The American Board of Integrative Holistic Medicine recently completed its 12th annual review course and certification exam, capping more than 15 years of work in creating formal educational and credentialing standards for holistically-minded MDs and DOs.
Well over 300 clinicians assembled in St. Petersburg, FL, to take the ABIHM course; 123 sat for the exam. Those who pass will join more than 1,500 physicians who became ABIHM diplomates since December 2000.
As they celebrate their progress, ABIHM leaders are preparing for a transition. The board—which evolved largely from the ‘trenches’ of clinical practice—will likely be eclipsed by a new certification board based in academia.
Earlier this fall, Drs. Andrew Weil and Victoria Maizes, directors of the University of Arizona’s Center for Integrative Medicine, announced creation of the American Board of Integrative Medicine (ABOIM), with the stated goals of “help(ing) patients discern who truly has training and expertise in integrative medicine,” and “to have all graduates of our 1000-hour fellowship become board certified.”
The new board has obtained formal specialty recognition from the American Board of Physician Specialties (ABPS), which oversees certifications in 17 different specialties including urgent care, hospital medicine, and emergency medicine.
A Typical Trajectory
“What’s happening is pretty typical of the evolution of medical specialties over the last 30 years. It starts out with people who provide certain types of services coming together to create a coherent discipline and practice standards. Then academic centers take an interest and work to create a formal area of study, leading to creation of a formal board certification,” said Scott Shannon, MD, current president of ABIHM, who is also a member of the new Board.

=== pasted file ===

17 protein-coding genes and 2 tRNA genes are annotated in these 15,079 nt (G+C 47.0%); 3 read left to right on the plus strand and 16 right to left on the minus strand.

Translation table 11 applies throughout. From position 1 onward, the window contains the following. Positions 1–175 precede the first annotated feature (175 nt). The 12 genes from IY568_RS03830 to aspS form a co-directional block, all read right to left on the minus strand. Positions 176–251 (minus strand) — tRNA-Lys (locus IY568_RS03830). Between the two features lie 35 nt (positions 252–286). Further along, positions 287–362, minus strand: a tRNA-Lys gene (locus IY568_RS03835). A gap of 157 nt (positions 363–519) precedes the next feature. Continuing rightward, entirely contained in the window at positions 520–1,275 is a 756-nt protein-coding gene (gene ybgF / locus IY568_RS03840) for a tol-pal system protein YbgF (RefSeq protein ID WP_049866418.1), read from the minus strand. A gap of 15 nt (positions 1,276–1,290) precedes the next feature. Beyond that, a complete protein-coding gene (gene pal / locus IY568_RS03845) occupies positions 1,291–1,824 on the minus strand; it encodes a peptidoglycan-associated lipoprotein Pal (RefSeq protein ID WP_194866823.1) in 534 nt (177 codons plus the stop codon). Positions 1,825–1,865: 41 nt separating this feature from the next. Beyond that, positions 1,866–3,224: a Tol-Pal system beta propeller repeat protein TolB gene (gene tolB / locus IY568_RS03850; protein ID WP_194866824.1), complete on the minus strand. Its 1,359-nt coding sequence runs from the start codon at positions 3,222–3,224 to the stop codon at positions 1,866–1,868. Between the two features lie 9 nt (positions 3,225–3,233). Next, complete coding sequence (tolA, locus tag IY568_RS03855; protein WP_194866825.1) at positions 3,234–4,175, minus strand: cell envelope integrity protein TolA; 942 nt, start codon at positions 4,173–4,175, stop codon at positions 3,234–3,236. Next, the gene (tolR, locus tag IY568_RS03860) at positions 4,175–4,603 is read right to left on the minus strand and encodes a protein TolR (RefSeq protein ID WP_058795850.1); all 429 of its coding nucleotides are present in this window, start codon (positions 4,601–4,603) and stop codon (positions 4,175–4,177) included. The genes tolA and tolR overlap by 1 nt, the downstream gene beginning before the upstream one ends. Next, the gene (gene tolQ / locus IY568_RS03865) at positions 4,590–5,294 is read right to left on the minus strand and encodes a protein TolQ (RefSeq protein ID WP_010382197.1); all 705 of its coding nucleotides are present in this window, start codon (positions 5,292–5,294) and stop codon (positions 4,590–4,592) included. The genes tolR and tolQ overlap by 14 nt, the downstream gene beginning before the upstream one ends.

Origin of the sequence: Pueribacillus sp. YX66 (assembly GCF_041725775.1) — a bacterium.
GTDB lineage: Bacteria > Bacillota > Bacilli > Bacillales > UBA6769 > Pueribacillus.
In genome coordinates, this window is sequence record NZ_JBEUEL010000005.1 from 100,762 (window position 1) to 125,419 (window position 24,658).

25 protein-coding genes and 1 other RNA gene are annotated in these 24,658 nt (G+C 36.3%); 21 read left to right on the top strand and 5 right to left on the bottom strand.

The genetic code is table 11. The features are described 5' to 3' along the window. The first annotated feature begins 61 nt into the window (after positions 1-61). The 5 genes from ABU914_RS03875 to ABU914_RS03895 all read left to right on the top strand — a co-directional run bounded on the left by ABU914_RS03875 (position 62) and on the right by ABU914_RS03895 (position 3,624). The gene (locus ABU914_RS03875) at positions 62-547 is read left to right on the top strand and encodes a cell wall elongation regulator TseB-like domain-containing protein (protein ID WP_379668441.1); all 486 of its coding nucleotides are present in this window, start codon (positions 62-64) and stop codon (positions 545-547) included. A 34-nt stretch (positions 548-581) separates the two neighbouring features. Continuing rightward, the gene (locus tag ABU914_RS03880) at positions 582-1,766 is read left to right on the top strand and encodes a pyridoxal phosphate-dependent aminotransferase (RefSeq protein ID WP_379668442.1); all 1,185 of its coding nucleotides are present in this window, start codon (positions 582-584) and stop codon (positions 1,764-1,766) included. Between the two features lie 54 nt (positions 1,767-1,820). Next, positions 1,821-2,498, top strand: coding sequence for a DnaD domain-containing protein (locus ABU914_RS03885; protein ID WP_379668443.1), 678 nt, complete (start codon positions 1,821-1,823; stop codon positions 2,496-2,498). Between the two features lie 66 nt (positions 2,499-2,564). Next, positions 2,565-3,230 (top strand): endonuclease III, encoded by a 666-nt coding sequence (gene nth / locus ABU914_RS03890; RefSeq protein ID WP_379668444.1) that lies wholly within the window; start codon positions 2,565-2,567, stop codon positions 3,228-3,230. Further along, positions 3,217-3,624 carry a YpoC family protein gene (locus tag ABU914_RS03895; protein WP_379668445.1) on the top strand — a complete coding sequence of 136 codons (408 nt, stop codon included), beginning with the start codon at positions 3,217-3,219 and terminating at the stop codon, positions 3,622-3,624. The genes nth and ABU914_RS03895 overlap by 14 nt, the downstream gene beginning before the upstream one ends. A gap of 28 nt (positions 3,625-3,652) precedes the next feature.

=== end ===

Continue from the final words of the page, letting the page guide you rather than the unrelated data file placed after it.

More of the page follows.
In an interview, Dr. Shannon said ABIHM started as the American Board of Holistic Medicine (the term “integrative” was added several years ago), “a ‘frontier’ organization trying to formalize what the American Holistic Medical Association (AHMA) had been trying to pull together since 1978.” Led by Drs. Robert Anderson and Robert Ivker, ABHM created a scientific and philosophical framework to unify holistic medicine as a coherent field, and to provide scientific validation and credentialing.”
Dr. Anderson, a pioneer in holistic family practice, compiled copious data on a host of non-allopathic therapies, diagnostic approaches, and treatment methods. This compendium became the spine for ABIHM’s review course and the basis for its exam.
In an interview in the very first edition of Holistic Primary Care, prior to the first ABHM exam in 2000, Dr. Anderson explained that: “The philosophic basis for holistic medicine, as well as the variety of procedures and approaches incorporated from other disciplines such as Ayurveda, traditional Chinese Medicine and the like are sufficiently distinct that holistic medicine should be distinguished from conventional medicine, and deserves to be recognized as a separate entity.”
Early on, ABHM hit a significant obstacle to specialty recognition because at the time, there were no holistic/integrative residency training programs. Since then, thanks to the continued educational work of the board, the leadership of U of A center, and the Consortium of Academic Health Centers in Integrative Medicine (CAHCIM) that problem has been rectified: there are now 23 residency programs across the country, Dr. Shannon said.